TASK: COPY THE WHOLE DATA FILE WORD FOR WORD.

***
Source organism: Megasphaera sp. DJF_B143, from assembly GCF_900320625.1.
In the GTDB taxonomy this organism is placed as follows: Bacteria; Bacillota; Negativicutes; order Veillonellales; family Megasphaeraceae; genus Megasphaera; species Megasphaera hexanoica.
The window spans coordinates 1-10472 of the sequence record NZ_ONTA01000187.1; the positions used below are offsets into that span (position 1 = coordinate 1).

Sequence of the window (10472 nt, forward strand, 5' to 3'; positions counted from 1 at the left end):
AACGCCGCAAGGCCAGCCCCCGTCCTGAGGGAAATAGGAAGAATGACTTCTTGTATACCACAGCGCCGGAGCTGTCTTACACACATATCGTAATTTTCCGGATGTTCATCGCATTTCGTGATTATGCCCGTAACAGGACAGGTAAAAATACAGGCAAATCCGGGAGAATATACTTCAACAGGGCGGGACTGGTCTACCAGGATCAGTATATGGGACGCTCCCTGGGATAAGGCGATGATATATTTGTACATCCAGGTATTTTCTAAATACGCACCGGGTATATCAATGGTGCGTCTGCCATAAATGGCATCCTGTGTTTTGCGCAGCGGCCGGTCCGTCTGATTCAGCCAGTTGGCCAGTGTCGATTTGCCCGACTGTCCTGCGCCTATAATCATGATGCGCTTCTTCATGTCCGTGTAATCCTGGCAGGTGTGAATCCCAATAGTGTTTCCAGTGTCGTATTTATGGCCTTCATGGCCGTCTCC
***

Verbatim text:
Source organism: Megasphaera sp. DJF_B143, from assembly GCF_900320625.1.
In the GTDB taxonomy this organism is placed as follows: Bacteria; Bacillota; Negativicutes; order Veillonellales; family Megasphaeraceae; genus Megasphaera; species Megasphaera hexanoica.
The window spans coordinates 1-10472 of the sequence record NZ_ONTA01000187.1; the positions used below are offsets into that span (position 1 = coordinate 1).

Sequence of the window (10472 nt, forward strand, 5' to 3'; positions counted from 1 at the left end):
AACGCCGCAAGGCCAGCCCCCGTCCTGAGGGAAATAGGAAGAATGACTTCTTGTATACCACAGCGCCGGAGCTGTCTTACACACATATCGTAATTTTCCGGATGTTCATCGCATTTCGTGATTATGCCCGTAACAGGACAGGTAAAAATACAGGCAAATCCGGGAGAATATACTTCAACAGGGCGGGACTGGTCTACCAGGATCAGTATATGGGACGCTCCCTGGGATAAGGCGATGATATATTTGTACATCCAGGTATTTTCTAAATACGCACCGGGTATATCAATGGTGCGTCTGCCATAAATGGCATCCTGTGTTTTGCGCAGCGGCCGGTCCGTCTGATTCAGCCAGTTGGCCAGTGTCGATTTGCCCGACTGTCCTGCGCCTATAATCATGATGCGCTTCTTCATGTCCGTGTAATCCTGGCAGGTGTGAATCCCAATAGTGTTTCCAGTGTCGTATTTATGGCCTTCATGGCCGTCTCC